Watch Very First Film Adaptations of Shakespeare’s Plays: King John, The Tempest, Richard III & More (1899–1936)

Shake­speare sells: coun­ter­in­tu­itive, but seem­ing­ly true. The film indus­try, which pumps out Shake­speare adap­ta­tions (of vary­ing lev­els of cre­ativ­i­ty) on the reg­u­lar, has known this ever since it could hard­ly have had much aware­ness of itself as a film indus­try. At the top, we have the only sur­viv­ing scene from 1899’s King John, where Shake­speare on screen all start­ed.

“The next three decades would see var­ied approach­es to the chal­lenge of film­ing Shake­speare in a medi­um denied the spo­ken word,” writes the British Film Insti­tute’s Michael Brooke, “from the imag­i­na­tive tableaux-style mime of Per­cy Stow’s The Tem­pest (1908) to trun­cat­ed pro­duc­tions of the major tragedies (Richard III, 1911; Ham­let, 1913).” Excerpts from one of these last, F.R. Ben­son’s Richard III, you can watch just below:

Ear­ly Shake­speare adapters like Ben­son tend­ed to make less Shake­speare films than, as Brooke puts it, “com­pi­la­tions of mem­o­rable moments” from the plays. Then again, every genre of movie attempt­ed sim­ple things back then, and Shake­speare­an pro­duc­tions would grow far rich­er in the sound era, which 1929’s The Tam­ing of the Shrew ush­ered in for the Bard, and with no less a sil­ver-screen leg­end than Mary Pick­ford in the role of Kate.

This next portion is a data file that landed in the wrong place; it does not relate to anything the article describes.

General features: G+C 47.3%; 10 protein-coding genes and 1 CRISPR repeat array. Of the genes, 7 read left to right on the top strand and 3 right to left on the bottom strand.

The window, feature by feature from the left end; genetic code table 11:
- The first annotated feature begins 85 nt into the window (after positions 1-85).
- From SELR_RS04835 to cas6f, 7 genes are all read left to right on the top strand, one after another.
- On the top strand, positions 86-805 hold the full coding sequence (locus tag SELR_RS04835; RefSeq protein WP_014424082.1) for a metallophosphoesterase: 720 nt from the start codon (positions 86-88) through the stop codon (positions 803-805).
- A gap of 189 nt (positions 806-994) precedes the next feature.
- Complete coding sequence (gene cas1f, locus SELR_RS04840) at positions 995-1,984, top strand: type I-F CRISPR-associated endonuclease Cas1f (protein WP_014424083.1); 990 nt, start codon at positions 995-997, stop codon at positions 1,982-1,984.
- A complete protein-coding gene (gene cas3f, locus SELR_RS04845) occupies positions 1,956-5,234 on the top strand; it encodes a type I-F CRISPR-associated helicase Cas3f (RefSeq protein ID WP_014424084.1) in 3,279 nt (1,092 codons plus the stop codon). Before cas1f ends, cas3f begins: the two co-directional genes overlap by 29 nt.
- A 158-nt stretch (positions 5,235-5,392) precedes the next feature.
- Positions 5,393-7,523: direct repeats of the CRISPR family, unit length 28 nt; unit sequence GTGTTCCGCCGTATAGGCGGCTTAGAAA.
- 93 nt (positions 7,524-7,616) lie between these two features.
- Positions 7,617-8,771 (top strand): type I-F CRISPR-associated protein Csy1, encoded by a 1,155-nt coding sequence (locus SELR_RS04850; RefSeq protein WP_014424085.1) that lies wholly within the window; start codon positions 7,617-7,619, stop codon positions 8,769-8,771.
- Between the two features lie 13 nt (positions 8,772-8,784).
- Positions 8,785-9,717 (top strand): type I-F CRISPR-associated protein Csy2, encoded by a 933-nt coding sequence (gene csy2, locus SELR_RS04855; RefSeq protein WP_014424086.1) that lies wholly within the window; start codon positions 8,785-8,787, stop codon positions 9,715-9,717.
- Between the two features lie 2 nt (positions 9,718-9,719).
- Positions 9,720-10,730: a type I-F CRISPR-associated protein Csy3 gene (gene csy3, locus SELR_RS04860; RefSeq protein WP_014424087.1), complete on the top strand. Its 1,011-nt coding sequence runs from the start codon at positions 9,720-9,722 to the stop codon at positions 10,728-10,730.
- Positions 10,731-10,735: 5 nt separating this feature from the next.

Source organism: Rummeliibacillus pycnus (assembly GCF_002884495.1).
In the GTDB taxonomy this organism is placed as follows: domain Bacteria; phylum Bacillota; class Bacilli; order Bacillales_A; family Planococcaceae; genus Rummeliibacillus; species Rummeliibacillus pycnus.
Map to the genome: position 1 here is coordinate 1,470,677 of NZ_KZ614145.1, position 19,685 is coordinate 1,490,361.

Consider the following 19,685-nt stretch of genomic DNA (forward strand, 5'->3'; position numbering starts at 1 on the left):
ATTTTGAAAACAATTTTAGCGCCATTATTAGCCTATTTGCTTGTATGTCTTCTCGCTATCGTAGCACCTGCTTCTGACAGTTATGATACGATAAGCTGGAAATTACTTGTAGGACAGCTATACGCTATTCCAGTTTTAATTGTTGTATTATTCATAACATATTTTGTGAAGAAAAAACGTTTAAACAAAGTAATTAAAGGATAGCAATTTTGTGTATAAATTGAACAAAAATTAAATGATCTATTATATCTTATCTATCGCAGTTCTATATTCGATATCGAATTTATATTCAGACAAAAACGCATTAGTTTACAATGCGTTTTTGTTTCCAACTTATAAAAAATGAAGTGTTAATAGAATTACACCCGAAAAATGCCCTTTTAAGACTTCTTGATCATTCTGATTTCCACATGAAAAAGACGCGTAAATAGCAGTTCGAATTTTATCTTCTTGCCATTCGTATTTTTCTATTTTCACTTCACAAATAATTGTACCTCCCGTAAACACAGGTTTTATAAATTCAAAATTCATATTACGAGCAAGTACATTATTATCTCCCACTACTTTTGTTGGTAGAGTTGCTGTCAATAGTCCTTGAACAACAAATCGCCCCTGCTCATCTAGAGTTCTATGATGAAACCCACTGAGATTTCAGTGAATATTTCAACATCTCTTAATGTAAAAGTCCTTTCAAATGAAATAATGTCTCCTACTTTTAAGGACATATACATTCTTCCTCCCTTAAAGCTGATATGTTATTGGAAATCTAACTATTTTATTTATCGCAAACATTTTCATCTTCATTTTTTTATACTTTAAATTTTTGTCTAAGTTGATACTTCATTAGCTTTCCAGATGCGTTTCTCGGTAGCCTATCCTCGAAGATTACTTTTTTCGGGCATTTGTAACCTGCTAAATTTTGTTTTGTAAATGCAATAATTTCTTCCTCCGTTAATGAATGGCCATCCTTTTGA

Sev­en years lat­er, the not-yet-Sir Lau­rence Olivi­er, “cin­e­ma’s first great Shake­speare­an artist,” would make his Shake­speare debut as Orlan­do in Paul Czin­ner’s As You Like It (1936), which you can watch below. He’d almost made this debut as the lead in George Cuko­r’s Romeo & Juli­et, but ulti­mate­ly turned it down.

Relat­ed Con­tent:

What Shake­speare Sound­ed Like to Shake­speare: Recon­struct­ing the Bard’s Orig­i­nal Pro­nun­ci­a­tion

A Sur­vey of Shakespeare’s Plays (Free Course) 

Shakespeare’s Satir­i­cal Son­net 130, As Read By Stephen Fry

Col­in Mar­shall hosts and pro­duces Note­book on Cities and Cul­ture and writes essays on lit­er­a­ture, film, cities, Asia, and aes­thet­ics. He’s at work on a book about Los Ange­lesA Los Ange­les Primer. Fol­low him on Twit­ter at @colinmarshall.

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